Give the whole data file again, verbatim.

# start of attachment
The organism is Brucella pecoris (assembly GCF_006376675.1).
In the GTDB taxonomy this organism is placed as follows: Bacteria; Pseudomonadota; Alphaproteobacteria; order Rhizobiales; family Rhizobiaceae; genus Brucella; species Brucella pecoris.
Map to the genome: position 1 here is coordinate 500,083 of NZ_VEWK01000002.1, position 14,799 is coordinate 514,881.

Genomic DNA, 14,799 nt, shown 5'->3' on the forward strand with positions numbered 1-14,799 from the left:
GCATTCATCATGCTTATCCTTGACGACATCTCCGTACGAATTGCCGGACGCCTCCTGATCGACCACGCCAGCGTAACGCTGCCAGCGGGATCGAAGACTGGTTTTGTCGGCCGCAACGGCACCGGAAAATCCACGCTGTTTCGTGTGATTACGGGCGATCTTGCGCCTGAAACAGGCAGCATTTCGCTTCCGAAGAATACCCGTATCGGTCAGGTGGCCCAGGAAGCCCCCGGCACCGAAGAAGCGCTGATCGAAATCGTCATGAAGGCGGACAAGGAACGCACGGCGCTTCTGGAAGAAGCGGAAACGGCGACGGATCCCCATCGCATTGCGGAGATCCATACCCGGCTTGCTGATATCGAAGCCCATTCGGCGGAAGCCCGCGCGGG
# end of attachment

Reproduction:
The organism is Brucella pecoris (assembly GCF_006376675.1).
In the GTDB taxonomy this organism is placed as follows: Bacteria; Pseudomonadota; Alphaproteobacteria; order Rhizobiales; family Rhizobiaceae; genus Brucella; species Brucella pecoris.
Map to the genome: position 1 here is coordinate 500,083 of NZ_VEWK01000002.1, position 14,799 is coordinate 514,881.

Genomic DNA, 14,799 nt, shown 5'->3' on the forward strand with positions numbered 1-14,799 from the left:
GCATTCATCATGCTTATCCTTGACGACATCTCCGTACGAATTGCCGGACGCCTCCTGATCGACCACGCCAGCGTAACGCTGCCAGCGGGATCGAAGACTGGTTTTGTCGGCCGCAACGGCACCGGAAAATCCACGCTGTTTCGTGTGATTACGGGCGATCTTGCGCCTGAAACAGGCAGCATTTCGCTTCCGAAGAATACCCGTATCGGTCAGGTGGCCCAGGAAGCCCCCGGCACCGAAGAAGCGCTGATCGAAATCGTCATGAAGGCGGACAAGGAACGCACGGCGCTTCTGGAAGAAGCGGAAACGGCGACGGATCCCCATCGCATTGCGGAGATCCATACCCGGCTTGCTGATATCGAAGCCCATTCGGCGGAAGCCCGCGCGGG